More than one lakh phone tapping orders are issued by the central government every year, but the total number of such interceptions can be of a 'staggering scale' after taking into account the directions from state governments, a new study has found.
The study, 'India's surveillance state', prepared on the basis of RTI replies given by the government, also found that 26 companies including foreign firms expressed interest in setting up Internet monitoring systems for the government.
These included companies offering "far more potent surveillance technologies including phone interception, social media network analysis and data mining and profiling".
The study was conducted by Software Freedom Law Centre, a non-profit legal services organisation, and was released at recently held Internet Governance Forum in Istanbul.
"On an average, more than a lakh of telephone interception orders are issued by the central government alone every year. On adding the surveillance orders issued by the State Governments to this, it becomes clear that India routinely surveills her citizens’ communications on a truly staggering scale," the 68-page report said.
The state surveillance of citizens' private communications is authorised by legislative enactments such as the Indian Telegraph Act and the Information Technology Act, which allow Indian law enforcement agencies to closely monitor phone calls, texts, e-mails and general Internet activity on a number of broadly worded grounds.
The issue of phone tapping has often led to controversies in India including in 2010, when tapped conversations of corporate lobbyist Niira Radia with businessmen, politicians and journalists got leaked. Only a few agencies in India are authorised to tap phones and a rigorous screening process is said to be in place for grant of such authorisations.
As per the report, Network Traffic Analysis (NETRA) storage servers will be installed at more than 1000 locations across India.
The Controller of Certifying Authorities uses Section 28 of the IT Act, an ambiguous provision, to collect user data from technology companies. An RTI request revealed that they have made 73 requests under this provision in 2011.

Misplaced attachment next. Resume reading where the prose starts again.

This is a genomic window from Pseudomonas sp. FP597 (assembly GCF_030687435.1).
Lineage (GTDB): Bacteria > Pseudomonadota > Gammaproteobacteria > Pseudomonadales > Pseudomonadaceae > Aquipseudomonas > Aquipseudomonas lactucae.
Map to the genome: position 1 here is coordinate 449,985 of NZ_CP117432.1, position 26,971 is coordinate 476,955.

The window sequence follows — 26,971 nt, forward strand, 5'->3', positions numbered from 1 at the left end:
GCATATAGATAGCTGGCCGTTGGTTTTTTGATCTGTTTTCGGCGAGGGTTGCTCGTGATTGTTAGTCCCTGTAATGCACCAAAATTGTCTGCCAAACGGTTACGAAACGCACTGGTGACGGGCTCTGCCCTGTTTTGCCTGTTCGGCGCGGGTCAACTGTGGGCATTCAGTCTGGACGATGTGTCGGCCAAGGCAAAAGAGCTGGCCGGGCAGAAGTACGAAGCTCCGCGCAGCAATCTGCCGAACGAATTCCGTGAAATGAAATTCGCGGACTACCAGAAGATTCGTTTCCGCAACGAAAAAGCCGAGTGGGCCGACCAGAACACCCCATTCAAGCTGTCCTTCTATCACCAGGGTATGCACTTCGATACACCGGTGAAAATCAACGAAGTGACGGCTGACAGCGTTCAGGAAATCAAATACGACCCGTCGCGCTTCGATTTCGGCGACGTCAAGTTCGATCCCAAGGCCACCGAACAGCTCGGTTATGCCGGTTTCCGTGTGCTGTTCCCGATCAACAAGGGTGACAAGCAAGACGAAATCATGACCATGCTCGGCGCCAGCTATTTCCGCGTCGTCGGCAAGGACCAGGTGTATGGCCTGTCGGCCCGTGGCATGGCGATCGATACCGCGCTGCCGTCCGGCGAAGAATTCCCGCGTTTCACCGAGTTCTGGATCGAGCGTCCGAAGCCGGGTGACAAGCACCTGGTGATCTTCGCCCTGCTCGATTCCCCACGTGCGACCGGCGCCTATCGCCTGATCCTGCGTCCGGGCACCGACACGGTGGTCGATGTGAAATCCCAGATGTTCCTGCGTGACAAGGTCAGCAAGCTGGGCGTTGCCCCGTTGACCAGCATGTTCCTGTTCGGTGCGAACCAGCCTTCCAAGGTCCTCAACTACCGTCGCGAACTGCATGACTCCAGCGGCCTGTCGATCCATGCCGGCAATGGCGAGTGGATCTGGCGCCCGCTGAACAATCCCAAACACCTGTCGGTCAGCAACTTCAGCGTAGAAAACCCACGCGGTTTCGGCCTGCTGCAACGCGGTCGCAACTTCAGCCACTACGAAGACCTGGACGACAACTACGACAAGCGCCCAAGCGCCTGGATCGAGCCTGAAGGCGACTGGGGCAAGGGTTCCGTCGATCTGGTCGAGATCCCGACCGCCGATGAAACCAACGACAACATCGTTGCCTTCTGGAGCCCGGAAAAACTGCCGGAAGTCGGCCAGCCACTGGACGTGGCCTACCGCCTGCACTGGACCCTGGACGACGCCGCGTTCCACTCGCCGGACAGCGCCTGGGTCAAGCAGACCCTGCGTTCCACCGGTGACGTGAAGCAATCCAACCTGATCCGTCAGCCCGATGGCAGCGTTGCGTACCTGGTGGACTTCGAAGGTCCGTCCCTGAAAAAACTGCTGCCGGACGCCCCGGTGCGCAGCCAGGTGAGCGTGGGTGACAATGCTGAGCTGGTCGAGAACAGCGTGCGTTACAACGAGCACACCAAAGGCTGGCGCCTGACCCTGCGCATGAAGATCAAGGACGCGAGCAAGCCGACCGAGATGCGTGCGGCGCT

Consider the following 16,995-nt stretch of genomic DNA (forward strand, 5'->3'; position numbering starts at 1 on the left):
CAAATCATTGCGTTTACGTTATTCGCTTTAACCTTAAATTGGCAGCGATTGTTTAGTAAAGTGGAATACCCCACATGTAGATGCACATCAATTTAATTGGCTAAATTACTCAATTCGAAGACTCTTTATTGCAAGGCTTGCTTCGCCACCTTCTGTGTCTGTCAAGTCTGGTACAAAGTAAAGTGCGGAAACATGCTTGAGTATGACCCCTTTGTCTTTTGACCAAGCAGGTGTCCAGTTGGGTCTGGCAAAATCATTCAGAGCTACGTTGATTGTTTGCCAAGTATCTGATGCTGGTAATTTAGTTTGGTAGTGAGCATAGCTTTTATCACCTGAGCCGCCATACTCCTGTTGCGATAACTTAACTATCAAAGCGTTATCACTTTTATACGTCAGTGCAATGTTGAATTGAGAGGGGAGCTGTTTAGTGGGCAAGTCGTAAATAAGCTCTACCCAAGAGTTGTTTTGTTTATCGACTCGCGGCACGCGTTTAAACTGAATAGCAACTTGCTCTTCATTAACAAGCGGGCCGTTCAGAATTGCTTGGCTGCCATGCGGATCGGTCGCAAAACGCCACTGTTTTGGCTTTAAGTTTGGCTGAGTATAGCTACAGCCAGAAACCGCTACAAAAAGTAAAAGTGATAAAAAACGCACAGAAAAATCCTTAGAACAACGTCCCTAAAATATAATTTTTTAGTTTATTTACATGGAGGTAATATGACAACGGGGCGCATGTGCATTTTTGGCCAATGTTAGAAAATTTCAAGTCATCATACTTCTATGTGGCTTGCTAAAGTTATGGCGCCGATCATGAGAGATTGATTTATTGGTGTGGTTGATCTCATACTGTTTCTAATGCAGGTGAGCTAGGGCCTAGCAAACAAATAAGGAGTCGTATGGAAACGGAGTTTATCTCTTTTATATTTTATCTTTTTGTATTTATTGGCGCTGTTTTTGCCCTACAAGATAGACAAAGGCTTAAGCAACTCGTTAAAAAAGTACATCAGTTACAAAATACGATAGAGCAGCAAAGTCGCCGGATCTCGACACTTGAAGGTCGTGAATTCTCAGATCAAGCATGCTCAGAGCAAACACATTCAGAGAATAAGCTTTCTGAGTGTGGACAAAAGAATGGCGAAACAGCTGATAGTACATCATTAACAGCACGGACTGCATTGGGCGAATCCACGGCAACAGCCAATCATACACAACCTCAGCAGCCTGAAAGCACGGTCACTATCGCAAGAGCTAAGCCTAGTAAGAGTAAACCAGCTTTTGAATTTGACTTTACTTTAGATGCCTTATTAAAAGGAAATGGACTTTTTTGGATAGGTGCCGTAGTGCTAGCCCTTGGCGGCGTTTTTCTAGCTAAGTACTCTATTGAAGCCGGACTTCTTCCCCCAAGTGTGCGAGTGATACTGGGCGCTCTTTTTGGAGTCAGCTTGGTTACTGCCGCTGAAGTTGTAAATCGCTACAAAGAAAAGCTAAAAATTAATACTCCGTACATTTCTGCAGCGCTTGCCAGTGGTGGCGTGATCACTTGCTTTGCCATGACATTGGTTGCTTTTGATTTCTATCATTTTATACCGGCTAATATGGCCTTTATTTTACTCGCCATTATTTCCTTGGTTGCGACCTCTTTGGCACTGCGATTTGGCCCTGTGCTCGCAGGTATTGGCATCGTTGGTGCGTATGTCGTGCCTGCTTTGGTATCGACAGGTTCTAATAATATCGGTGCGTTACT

The report noted that Indian laws, policies and practices with respect to surveillance are not in conformity with International Human Rights law.
It highlighted the need for a legal framework that protects the privacy of individuals.
"Considering the entire array of surveillance systems that directly threaten the right to privacy of Indian citizens, an overarching Privacy Act, which specifically incorporates these principles and sets up an enforcement mechanism to ensure compliance is an immediate necessity," the report said.
Communications surveillance is currently permitted on a wide variety of broadly worded grounds including everything from protection of national security to prevention of spread of computer viruses.
The report noted that concentrated effort on the part of all stake holders in the surveillance regime, including government, industry, civil society and General public will serve to transform India's surveillance state from its current state of "opacity to one of transparency, trust and efficiency".
The surveillance regime in its current state needs to be made more transparent, and public trust in this regard must be rebuilt, which will not happen without a greater degree of public participation, it said.
"Finally, citizens must have a legislatively recognised right to privacy, the violation of which will entitle them to constitutional remedies," it added.